Mzansi Afrika

From Johannesburg South Africa, a window on the world

Tuesday, June 29, 2004

Bringing democracy to Iraq

I was planning to do an entry on the Iraqi handover, but since fodder has already done such a sterling job, I will just add a few thoughts. Now that the US has symbolically handed over power to the Iraqi interim government, the real challenges to building democracy will begin, getting rid of Saddam Hussein was the easy part. Very few of the requirements for the fruition of democracy exist in Iraq. History has shown that there is more chance of democracy taking root if a country has functioning civil institutions, a stable and educated middle class, free press and media, a generally open economy, pluralism, rule of law and respect for law and order.

Iraq does not possess many of these institutions. The security challenge aside, there's not much of an entrepreneurial middle class, hardly any experience with free elections, and no robust and free media sector (although this is so far beginning to change rapidly.) Under Saddam Hussein's regime the economy was all but closed to foreign trade, and it is completely dependent on oil income. Civil society is weak and barely exists and there is strong division among Iraqi religious and ethnic groups,it's still very much a tribal and clan oriented society. Very little of the social infrastructure needed for a democratic society is there. Japan has been cited as an example of how American imposed democracy can work, it's a good example, but many of the conditions that predispose a country to democracy that I have mentioned above were in existance in Japan, unlike in Iraq. So I think it will be harder to bring about democratic change in Iraq than it was in Japan.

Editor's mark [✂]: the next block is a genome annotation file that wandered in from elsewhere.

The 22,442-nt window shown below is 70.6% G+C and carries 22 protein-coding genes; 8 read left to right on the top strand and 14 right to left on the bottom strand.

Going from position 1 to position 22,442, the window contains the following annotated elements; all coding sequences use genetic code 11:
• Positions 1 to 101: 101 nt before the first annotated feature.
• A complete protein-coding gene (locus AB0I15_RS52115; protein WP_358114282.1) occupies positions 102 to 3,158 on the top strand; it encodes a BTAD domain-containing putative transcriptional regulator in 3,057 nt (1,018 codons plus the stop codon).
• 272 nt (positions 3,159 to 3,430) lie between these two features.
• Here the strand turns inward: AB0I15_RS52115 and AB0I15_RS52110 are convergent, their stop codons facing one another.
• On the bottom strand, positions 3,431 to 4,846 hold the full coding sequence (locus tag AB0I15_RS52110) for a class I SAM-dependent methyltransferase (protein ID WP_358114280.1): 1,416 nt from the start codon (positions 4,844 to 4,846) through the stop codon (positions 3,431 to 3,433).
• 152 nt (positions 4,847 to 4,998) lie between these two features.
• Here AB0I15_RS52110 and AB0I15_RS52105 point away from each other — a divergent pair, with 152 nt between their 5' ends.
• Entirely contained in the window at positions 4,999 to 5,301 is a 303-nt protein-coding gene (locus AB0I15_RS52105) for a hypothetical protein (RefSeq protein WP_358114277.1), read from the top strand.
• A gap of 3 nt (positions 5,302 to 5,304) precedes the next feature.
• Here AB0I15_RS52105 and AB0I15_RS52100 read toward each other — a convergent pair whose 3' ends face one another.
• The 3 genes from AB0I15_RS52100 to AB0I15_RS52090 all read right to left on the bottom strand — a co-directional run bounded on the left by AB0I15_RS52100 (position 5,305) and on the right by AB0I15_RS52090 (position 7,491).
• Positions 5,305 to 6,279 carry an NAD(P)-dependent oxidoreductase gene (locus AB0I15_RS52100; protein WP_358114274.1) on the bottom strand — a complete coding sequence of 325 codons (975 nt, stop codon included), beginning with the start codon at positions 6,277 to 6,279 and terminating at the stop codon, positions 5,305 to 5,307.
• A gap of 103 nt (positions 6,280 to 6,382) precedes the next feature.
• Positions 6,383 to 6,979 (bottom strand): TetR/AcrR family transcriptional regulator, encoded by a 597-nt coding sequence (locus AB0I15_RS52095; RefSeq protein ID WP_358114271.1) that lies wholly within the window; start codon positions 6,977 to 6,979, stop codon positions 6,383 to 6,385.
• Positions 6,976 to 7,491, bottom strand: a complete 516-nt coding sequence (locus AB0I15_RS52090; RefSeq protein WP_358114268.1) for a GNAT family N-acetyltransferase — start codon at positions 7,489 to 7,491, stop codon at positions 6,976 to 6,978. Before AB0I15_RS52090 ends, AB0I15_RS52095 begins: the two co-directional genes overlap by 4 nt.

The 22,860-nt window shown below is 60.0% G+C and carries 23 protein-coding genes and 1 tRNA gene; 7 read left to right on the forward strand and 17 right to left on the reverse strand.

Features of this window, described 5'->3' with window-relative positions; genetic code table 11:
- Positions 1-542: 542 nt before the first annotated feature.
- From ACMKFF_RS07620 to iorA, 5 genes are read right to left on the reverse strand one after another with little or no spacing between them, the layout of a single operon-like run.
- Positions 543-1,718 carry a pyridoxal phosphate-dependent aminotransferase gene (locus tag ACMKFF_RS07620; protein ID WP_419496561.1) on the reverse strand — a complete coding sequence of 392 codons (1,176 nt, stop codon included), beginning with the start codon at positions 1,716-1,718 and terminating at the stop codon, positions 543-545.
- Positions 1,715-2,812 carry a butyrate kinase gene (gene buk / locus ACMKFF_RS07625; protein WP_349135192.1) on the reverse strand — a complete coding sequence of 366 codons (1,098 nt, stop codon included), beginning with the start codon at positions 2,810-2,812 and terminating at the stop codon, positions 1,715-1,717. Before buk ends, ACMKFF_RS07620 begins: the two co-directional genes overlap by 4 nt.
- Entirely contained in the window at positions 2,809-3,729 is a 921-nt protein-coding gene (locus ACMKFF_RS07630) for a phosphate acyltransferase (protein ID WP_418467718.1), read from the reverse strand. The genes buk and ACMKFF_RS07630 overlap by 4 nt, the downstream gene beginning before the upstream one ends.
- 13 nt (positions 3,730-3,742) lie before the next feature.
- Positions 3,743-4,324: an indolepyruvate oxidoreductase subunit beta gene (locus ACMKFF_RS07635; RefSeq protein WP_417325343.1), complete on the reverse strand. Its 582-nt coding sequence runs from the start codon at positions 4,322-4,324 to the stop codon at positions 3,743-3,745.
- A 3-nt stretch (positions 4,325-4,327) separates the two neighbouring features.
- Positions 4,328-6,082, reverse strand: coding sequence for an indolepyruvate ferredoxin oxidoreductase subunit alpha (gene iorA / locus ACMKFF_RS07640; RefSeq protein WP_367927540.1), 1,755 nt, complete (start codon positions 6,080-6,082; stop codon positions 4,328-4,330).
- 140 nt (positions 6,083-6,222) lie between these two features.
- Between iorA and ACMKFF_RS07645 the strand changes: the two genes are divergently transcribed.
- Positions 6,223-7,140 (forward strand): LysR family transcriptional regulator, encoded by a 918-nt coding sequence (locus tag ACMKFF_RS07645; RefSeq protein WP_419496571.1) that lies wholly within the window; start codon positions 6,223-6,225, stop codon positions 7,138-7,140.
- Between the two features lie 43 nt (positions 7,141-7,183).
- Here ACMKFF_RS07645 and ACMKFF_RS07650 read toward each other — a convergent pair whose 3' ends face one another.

The powers that be have a difficult road ahead, while I did not buy America's reasons for going to war, I hope they succeed in what they have started. It would be a pity, and most ironic, if under free and fair elections the Iraqi shia majority vote their leader Ayatollah Ali Sistani into power, bringing about fundamental Islamic rule, a similar scenario to what we've seen taking place in Algeria. He is said to believe in the separation of religion and state, but he is after all the most senior Shia cleric in Iraq, so how secular can he be? If this were to happen would America re-invade, or re-occupy or would thay be happy if Sistani was friendly towards their economic interests? It seems difficult to tell how sympathetic Sistani would be - on the one hand he has urged his followers not to take up arms against the occupation forces, on the other he has been highly critical of the occupation. I don't think George W really thought this whole thing through thoroughly enough.


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